There is an underlying arrogance of breast cancer awareness, if you’re aware, you won’t get cancer or if you do, it’ll be caught early. Fair enough on early detection, but early detection doesn’t save anyone from Stage 4 -one in three diagnosed at Stages 1-3 go on develop Stage 4. 40,000 will die THIS YEAR from Stage 4 breast cancer, the only kind of breast cancer that kills. That number HAS NOT CHANGED since the birth of Pinktober.
We have to do more than be aware of breast cancer. Awareness is not changing the statistics of survival, particularly for Stage 4. Research is. Clinical trials are. Doctors are. Science is. Advocacy is. METAvisor is. Stand Up to Cancer is. The American Cancer Society is. The National Cancer Institute is. Breast Cancer Research Foundation is.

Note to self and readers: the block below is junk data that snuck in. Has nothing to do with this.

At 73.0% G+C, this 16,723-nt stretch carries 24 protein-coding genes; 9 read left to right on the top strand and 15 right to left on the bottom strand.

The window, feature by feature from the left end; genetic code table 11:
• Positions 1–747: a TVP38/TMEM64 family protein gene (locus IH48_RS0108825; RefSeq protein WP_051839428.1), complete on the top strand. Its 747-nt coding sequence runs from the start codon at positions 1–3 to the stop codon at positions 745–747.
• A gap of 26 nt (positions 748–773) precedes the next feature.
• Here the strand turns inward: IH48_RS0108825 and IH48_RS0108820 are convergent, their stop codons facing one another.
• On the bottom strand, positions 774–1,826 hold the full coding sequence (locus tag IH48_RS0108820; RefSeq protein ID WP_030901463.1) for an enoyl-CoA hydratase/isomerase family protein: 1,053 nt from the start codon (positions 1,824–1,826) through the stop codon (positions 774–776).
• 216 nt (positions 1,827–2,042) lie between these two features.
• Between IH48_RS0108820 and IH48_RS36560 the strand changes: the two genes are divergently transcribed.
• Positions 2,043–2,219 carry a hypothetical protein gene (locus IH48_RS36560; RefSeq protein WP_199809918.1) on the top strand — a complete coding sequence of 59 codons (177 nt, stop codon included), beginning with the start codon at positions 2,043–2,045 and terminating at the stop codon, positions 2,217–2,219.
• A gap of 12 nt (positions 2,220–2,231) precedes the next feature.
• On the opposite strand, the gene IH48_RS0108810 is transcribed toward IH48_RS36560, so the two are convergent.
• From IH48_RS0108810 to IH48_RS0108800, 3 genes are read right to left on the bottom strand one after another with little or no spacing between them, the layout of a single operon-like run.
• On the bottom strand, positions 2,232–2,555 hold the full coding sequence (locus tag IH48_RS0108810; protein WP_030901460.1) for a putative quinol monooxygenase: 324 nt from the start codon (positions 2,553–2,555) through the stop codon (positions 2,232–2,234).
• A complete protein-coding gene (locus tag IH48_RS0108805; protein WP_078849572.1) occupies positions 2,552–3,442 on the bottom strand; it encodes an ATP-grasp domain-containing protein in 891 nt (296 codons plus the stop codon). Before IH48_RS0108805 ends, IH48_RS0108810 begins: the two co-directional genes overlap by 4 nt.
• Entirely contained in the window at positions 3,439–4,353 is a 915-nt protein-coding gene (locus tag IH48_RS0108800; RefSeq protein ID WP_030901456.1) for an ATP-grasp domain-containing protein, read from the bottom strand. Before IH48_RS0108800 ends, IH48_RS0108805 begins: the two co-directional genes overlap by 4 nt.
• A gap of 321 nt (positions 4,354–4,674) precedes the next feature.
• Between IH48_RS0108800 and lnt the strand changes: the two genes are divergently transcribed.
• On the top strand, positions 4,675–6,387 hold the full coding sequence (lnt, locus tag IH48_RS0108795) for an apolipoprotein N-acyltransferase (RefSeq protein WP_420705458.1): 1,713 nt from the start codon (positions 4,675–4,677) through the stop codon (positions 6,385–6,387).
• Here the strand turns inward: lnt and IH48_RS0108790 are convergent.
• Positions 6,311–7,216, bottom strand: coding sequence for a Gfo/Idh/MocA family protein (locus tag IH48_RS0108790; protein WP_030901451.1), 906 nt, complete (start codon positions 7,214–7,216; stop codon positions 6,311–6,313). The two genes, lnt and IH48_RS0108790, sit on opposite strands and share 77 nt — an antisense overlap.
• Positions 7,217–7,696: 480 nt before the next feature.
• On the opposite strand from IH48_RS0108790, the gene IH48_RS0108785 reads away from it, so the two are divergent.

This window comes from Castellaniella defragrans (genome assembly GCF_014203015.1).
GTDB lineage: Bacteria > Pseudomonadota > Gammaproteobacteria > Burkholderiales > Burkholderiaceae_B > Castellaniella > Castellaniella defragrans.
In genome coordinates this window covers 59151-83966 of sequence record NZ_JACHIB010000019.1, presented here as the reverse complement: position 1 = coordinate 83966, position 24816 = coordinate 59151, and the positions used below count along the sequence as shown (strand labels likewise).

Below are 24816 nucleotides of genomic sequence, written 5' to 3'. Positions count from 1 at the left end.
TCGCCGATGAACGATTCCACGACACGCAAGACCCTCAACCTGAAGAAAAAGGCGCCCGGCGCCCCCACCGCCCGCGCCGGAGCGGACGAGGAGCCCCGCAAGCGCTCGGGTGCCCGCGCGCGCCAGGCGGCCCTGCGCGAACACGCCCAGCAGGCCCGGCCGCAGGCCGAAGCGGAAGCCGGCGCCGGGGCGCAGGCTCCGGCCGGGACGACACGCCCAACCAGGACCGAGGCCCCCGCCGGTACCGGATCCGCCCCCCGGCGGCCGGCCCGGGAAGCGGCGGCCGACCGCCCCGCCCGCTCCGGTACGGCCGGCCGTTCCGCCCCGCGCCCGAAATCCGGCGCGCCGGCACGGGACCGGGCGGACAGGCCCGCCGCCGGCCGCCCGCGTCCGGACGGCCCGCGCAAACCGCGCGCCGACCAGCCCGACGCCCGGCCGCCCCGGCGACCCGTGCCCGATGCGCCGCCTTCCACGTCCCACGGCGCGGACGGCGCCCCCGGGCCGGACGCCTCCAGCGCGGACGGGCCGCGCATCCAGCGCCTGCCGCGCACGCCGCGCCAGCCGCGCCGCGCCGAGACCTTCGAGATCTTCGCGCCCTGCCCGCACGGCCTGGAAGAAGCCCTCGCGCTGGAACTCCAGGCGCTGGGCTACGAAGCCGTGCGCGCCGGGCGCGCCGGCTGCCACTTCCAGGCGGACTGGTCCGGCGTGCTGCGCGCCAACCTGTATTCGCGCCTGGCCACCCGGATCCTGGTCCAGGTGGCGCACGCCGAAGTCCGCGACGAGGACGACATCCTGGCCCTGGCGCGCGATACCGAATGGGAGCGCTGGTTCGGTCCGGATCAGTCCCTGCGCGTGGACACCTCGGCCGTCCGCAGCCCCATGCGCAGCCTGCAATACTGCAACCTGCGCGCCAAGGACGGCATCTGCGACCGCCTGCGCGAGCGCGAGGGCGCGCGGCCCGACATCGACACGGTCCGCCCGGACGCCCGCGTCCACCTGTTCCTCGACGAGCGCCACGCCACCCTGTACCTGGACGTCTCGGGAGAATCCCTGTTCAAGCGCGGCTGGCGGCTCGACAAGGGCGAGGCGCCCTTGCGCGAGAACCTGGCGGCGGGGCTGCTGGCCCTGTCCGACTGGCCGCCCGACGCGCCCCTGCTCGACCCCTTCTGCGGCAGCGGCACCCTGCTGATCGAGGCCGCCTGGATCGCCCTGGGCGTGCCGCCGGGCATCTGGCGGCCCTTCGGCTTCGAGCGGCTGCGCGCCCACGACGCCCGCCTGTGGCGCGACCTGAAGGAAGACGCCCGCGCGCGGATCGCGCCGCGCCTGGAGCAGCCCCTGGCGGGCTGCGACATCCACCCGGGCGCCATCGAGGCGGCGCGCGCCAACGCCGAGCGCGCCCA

Most of the time, lately, my anger towards the fact I developed breast cancer at 37 years old is on a slow simmer, but like any simmer, it can become a boil very quickly. Pinktober has my anger on boil 24/7. Breast cancer is more than a month and more than a pink ribbon. Breast cancer is millions of women and men. Breast cancer is 40,000 funerals and memorial services a year. Breast cancer is treatments year-round. Breast cancer is short term planning. Breast cancer is bankruptcy. Breast cancer is a game to politicians. Breast cancer is too many people’s reality.
I slept nearly 11 hours last night not because I was out late or had a hard day or week or because of any fun sort of reason. I slept 11 hours because I had breast cancer.
That’s my reality. That’s my January through December. It’s not just a rah-rah, feel good, pink-all-the-things time. It’s my life.